Big Thunder Mountain Railroad nearly did become a source of intellectual property recently, though most people would have no idea. ABC approved a pilot order for a show called Big Thunder in early 2013, but it never got past the pilot stage. And if you want to get very technical, you could point out (accurately) that Big Thunder Mountain Railroad has already found its way into a major motion picture. The mine-cart scene in Indiana Jones and the Temple of Doom features sound effects that might sound familiar if you know the roller-coaster attraction, which provided those effects. 

A Triumph of Theme

Now, as the Disney parks head further into the era of intellectual property, Big Thunder Mountain Railroad stands apart because its placement in Frontierland in the Disneyland and Magic Kingdom theme parks is a dictate of theme. The placement, for example, of Star Wars in Tomorrowland arguably makes absolutely no sense. (As basically everyone knows, those films all take place a long time ago, not a long time in the future. And since Tomorrowland, by its very name, is meant to represent the future, it ought not include Star Wars. Frankly, we could have a larger discussion about how the Tomorrowland section of the U.S. parks makes no sense on the whole. I digress.) What it represents is a half-hearted presumption that a land about tomorrow is equivalent to a land about science fiction. 

Big Thunder Mountain Railroad, on the other hand, is a triumph of sticking with a theme. When Disneyland opened its doors in 1955, Frontierland existed in no small part because Western movies and TV shows were a huge part of popular culture of the period. Now, Frontierland offers some welcome throwbacks to the Old West, but in a way that feels quainter than it would have originally. The live stage performances, the trading post, the Golden Horseshoe Saloon and the Frontierland Shooting Gallery (the latter of which arguably feels uncomfortable now in ways it wouldn’t have back in 1955 because of societal issues) all exist because they operate within the theme of the Western frontier, not because of intellectual property requiring their presence.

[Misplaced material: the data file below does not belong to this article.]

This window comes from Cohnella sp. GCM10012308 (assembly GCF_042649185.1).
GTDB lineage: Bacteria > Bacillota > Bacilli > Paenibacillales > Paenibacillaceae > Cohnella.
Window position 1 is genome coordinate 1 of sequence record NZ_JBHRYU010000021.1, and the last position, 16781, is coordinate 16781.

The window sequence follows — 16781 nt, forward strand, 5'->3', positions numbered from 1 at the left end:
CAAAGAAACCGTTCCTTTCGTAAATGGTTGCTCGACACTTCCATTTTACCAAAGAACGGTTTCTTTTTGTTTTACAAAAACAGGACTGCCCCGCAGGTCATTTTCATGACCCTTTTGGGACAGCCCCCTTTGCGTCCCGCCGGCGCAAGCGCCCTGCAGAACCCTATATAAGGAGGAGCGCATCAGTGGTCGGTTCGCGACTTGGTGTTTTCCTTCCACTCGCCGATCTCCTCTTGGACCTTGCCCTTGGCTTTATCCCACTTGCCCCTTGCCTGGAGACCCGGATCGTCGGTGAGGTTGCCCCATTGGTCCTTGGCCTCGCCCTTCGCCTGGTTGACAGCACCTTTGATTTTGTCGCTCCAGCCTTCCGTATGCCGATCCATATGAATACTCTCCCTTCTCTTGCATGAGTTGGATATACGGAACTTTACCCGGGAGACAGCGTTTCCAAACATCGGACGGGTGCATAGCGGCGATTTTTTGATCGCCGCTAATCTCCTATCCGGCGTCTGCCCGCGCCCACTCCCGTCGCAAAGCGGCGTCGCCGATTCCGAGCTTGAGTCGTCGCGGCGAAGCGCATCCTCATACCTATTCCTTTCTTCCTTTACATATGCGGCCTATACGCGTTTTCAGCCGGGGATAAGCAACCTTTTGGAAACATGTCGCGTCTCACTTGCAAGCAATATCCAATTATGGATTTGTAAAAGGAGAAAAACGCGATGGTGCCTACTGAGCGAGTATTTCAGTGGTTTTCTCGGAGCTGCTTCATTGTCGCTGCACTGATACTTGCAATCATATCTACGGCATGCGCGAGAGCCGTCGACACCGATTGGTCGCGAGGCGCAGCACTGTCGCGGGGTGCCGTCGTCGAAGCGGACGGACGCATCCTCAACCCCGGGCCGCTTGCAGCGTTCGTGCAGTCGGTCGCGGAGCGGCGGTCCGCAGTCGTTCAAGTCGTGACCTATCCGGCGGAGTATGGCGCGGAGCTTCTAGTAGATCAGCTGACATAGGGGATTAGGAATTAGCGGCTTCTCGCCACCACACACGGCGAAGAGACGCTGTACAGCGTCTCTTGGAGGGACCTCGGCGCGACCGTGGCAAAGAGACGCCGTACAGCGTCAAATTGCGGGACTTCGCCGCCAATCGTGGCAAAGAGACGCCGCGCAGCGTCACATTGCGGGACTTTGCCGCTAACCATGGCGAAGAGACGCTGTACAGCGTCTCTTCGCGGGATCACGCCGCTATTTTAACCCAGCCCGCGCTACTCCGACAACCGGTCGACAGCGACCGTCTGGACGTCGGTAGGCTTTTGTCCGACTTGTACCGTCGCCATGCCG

Perhaps the most encouraging thing about Big Thunder Mountain Railroad is that it remains a consistently popular attraction for Disney’s parks. When Star Wars: Galaxy’s Edge was announced, it led to the Rivers of America at Disneyland being shrunk slightly in size to accommodate the new land. Though that truncated version of the Rivers was met with some criticism, the fact that the hallmark attractions surrounding the Rivers got to stay the same was an encouraging sign of stability. 

In another world, maybe if Big Thunder wasn’t as popular, it wouldn’t be marking its 40th anniversary at all. (And hell, if Disney’s take on The Lone Ranger hadn’t been a flop, maybe the attraction would’ve been overhauled.) What we have with this mine-cart ride is an attraction full of the wit and charm that makes the best Disney rides so special after so many years. May it live for another 40 years.